“The energy out there is way different,” Kendall said. They’re fitting right in, doing great, fitting right in with the scheme. It’s gonna be a whole new mentality. … No more sitting back.”
Offensive line coach Matt Applebaum returned to the Heights after previously serving as BC’s offensive line coach during the 2020 and 2021 seasons, and he’ll look to revamp the group as a whole.
“The nice thing is, Matt knows a lot of these guys. Matt recruited most of these guys,” Hafley said. “Matt’s got a really good eye on the run game. You know, with the protection stuff. They’re piecing it all together. … He’s excited about the group.”
Redshirt junior Kevin Cline, who tore his ACL against Virginia Tech on Sept. 10, 2022, has not yet returned to practice. Christian Mahogany, who tore his ACL prior to the start of the 2022 season, says he’s 100 percent but has been easing his way back into practice.
“We just gotta stay healthy,” Hafley said.
Defense and the New Staff
The Eagles are sporting co-defensive coordinators in Aazaar Abdul-Rahim and Sean Duggan this season after former defensive coordinator Tem Lukabu left for the Carolina Panthers this offseason. With Abdul-Rahim and Duggan both being in-house hires, BC isn’t changing much on defense, and has seen that unit thrive in practice thus far, according to Hafley.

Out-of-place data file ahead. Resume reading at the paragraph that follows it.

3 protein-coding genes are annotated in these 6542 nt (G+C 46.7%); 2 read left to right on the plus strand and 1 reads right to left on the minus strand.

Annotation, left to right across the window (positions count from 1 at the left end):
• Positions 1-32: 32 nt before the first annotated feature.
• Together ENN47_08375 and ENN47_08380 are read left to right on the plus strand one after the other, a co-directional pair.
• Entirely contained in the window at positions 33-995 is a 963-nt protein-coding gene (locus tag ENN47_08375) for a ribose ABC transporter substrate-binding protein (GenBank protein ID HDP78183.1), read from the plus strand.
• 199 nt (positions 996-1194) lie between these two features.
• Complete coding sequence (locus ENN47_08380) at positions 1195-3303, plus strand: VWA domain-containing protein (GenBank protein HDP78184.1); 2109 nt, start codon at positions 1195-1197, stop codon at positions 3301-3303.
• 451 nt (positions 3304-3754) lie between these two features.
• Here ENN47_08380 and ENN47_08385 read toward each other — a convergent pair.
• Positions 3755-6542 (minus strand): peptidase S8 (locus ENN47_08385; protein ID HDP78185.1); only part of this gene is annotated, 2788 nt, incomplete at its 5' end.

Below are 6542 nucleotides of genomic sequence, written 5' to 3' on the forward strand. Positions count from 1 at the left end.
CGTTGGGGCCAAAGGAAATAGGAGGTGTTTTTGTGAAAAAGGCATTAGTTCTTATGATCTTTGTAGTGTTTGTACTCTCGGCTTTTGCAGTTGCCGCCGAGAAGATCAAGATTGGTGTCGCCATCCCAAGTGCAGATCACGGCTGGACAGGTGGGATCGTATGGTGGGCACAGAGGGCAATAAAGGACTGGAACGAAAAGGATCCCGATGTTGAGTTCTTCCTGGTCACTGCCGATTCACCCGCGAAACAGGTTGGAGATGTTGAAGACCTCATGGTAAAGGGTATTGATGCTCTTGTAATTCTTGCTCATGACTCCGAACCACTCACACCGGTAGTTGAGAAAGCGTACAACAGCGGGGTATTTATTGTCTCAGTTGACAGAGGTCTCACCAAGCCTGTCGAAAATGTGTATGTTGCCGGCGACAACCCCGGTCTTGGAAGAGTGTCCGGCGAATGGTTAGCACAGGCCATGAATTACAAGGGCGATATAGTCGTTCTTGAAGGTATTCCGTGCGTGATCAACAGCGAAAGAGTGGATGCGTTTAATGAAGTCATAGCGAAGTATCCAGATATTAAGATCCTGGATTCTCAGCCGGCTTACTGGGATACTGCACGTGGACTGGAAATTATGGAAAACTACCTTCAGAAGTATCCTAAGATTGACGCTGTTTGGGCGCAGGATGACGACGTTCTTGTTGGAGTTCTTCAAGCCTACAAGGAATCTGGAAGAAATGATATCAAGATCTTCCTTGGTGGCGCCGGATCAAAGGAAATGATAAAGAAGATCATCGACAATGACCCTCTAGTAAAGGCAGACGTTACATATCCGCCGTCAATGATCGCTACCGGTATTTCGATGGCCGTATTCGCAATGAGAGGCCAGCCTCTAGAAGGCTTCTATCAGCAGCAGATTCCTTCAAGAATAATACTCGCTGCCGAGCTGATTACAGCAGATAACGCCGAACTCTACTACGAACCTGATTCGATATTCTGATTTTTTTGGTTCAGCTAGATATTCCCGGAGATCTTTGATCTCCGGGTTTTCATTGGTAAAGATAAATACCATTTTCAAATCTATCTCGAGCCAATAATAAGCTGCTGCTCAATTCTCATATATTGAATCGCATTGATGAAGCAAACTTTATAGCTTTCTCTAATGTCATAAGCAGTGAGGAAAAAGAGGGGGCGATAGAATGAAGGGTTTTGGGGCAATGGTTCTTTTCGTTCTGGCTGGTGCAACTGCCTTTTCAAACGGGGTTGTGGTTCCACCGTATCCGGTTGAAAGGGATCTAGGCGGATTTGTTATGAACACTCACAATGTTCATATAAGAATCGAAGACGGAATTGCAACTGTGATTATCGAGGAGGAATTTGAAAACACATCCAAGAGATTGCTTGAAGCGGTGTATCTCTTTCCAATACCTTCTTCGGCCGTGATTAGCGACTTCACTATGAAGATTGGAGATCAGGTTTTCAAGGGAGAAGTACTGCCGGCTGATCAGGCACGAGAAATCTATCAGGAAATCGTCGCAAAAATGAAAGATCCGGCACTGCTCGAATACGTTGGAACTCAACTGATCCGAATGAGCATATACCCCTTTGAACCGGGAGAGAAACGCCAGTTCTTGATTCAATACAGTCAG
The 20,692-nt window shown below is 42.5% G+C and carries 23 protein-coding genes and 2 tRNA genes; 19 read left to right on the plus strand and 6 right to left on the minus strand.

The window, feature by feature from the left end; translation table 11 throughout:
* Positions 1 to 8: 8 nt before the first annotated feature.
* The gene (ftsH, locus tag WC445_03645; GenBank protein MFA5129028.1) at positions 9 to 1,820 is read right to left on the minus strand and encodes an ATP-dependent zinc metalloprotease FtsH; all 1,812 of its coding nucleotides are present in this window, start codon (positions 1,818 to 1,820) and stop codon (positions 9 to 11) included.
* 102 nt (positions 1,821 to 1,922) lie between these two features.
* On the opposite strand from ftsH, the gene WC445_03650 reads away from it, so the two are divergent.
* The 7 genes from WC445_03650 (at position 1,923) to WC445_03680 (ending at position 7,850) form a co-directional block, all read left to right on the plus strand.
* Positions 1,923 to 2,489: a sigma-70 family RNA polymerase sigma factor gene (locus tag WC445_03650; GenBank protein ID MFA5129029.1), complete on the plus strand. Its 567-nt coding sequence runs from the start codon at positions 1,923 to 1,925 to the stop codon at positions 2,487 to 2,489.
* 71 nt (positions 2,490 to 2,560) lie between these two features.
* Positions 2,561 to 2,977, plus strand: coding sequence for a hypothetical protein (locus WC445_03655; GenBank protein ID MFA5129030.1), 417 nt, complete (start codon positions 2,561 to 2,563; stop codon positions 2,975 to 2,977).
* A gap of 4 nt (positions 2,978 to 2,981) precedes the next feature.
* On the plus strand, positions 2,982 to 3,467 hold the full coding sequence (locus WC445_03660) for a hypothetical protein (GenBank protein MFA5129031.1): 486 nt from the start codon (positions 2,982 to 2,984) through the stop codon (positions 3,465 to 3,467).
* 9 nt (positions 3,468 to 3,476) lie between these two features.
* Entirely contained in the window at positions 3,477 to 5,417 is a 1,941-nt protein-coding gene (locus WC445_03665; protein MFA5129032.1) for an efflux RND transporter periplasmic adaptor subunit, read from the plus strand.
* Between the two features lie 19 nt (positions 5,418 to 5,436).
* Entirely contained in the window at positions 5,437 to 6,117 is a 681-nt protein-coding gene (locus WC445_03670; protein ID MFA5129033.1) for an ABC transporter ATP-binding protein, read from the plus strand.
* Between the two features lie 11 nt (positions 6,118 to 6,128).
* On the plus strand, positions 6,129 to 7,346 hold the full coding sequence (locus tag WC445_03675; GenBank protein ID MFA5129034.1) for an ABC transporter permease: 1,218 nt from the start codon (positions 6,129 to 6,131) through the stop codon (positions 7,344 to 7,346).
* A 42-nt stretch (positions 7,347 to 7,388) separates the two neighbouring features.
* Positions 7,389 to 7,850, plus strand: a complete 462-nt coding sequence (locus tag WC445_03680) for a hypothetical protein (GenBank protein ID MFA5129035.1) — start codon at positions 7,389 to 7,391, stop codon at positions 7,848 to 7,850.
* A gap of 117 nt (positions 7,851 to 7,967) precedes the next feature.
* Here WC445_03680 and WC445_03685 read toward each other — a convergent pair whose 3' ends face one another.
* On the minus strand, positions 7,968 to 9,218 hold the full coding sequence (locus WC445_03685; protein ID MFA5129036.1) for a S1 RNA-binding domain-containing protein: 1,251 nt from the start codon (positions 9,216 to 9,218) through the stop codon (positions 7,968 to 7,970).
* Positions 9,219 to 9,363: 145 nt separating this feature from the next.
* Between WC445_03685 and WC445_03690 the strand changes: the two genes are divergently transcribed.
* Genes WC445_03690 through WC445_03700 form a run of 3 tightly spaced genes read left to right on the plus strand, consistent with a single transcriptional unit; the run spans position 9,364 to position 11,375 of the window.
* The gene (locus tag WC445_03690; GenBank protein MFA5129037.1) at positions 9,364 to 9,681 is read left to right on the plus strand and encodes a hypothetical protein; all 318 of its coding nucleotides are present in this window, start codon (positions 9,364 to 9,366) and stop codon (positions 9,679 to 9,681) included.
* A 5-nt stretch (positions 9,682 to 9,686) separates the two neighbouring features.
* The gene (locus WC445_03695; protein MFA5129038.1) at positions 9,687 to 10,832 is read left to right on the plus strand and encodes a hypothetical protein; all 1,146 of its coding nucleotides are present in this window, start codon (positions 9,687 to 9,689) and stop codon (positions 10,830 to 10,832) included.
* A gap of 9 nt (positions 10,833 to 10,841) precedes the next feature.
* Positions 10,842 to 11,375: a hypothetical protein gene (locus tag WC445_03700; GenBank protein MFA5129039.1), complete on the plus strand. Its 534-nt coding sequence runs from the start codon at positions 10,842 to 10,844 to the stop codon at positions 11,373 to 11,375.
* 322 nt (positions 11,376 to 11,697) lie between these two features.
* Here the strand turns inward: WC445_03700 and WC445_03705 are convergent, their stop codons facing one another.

“Defense, no—not at all,” Hafley said regarding if there’s been an adjustment period. “The scheme’s not changing. The position coach haven’t changed. We’ve added some stuff. We’re going to continue to build and be multiple. But no … we haven’t skipped a beat there.”
Abdul-Rahim said he is excited to split duties with Duggan, and that the two have been working great together.
“I think we have a very good relationship off the field, which kind of has spilled on on the field, you know, as staff members,” Abdul-Rahim said.
Abdul-Rahim emphasized that in terms of BC’s defense, it’s not just the coordinators taking the charge, it’s also outside linebackers coach Paul Rhoads, safeties coach Matt Thurin, and even Hafley—defensive specialist—getting heavily involved.
“It’s a collective, inclusive environment where everyone is spitting out ideas,” Abdul-Rahim said.
“It’s not just myself and coach Duggan.”
In terms of what Abdul-Rahim and Duggan will bring that’s different from Lukabu, Abdul-Rahim and Hafley both mentioned Abdul-Rahim’s fierce presence and coaching style.
“I bring a lot of emotion, a lot of fire, which I think is important on the defensive side of the football,” Abdul-Rahim said. “I’m big on just believing in yourself and really just being fearless. And I think Sean [Duggan], we totally are in the same alignment.”
While it has not been determined who will call plays yet—Abdul-Rahim reiterated the inclusive environment when asked who would—Abdul Rahim will coach the defensive backs while Duggan will handle the linebackers.
And Hafley—a former co-defensive coordinator himself at Ohio State in 2019—will be extremely involved, according to Abdul-Rahim.
“He’s one of the most intelligent people I’ve been around as a coach,” Abdul-Rahim said. “So he should definitely have, you know, tons and tons of involvement. We encourage the involvement.”